Conditions in Hartbeespoort Dam now three times worse than in 2005

13 November 2012

Come on in, the water’s lovely !

The infamous Hartbeespoort Dam is associated with high levels of eutrophication and algal blooms.  The source of the problem is the nutrients contained in wastewater effluents channelled down the Crocodile River to the dam.  Of these, phosphorus is the most manageable element and the one typically used to define the level of eutrophication in a waterbody.

The target concentration of phosphorus, i.e. the level at which, all other things being equal, algal blooms would be minimized, for dams such as Harties is 55 microgrammes per liter (yes, fifty-five).  Between the years 2000 and 2005, the average annual concentration of P in the dam was around 130 microgrammes per liter, or just in excess of double the target value, lowest in 2005 at just on 100 microgrammes per liter. Read more »

Two years on, answers still sought about Hartbeespoort Dam ‘fix-up’ project

30 October 2012

For some years now, Hartbeespoort Dam has been the focus of the so-called Metsiame Project, an endeavour that has spent millions on apparently trying to implement a remediation plan for this long-suffering reservoir.  Despite all the money that has been pumped into this project, no results have been forthcoming – this despite claims made in self-promoting articles in soft-science or engineering journals.  Given the flagship nature of the project, quite a few peer-reviewed articles should have emerged by now. Read more »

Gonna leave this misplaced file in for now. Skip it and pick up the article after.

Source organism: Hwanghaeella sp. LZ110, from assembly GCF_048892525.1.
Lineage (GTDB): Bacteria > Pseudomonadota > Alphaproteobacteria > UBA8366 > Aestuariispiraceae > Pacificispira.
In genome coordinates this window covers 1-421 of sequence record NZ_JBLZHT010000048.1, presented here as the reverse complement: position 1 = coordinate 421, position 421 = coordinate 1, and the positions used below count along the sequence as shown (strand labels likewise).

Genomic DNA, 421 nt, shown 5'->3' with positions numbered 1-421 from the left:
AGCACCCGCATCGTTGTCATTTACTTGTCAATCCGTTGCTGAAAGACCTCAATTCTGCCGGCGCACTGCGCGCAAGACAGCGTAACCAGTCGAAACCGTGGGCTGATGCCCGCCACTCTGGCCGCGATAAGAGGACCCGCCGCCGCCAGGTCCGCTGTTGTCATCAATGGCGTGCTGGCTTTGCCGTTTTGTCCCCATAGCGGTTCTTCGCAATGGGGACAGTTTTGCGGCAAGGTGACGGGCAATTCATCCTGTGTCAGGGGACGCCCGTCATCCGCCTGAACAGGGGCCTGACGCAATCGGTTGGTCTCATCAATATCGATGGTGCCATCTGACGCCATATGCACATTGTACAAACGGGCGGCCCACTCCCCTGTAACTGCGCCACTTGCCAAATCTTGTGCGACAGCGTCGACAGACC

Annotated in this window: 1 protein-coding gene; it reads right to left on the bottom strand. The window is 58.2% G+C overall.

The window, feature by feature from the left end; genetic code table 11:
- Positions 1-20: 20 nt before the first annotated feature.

DWA believes its own spin…(damn bounded rationality!)

15 July 2011

Photo: Bill Harding

A rare report from South Africa:  The Department of Water Affairs has announced that the Metsiame project at Hartbeespoort Dam is improving the water quality.  This is very hard to believe as, in the five odd years that this project has been running, not one single shred of scientifically-derived evidence to support such an assertion has emerged, this despite the millions of rands that have been ploughed in.  In a world-first, the Metsiame project is the only such large-scale effort that has no peer review, no transparent data reporting or anything similar.  If the water quality has improved, it is likely to be as a consequence of last year’s removal of phosphorus from South African laundry detergents, a move that would have reduced the P-loading to Hartbeespoort Dam by around 25%.  I wonder what has become of the Minister’s undertaking to have the project audited? Read more »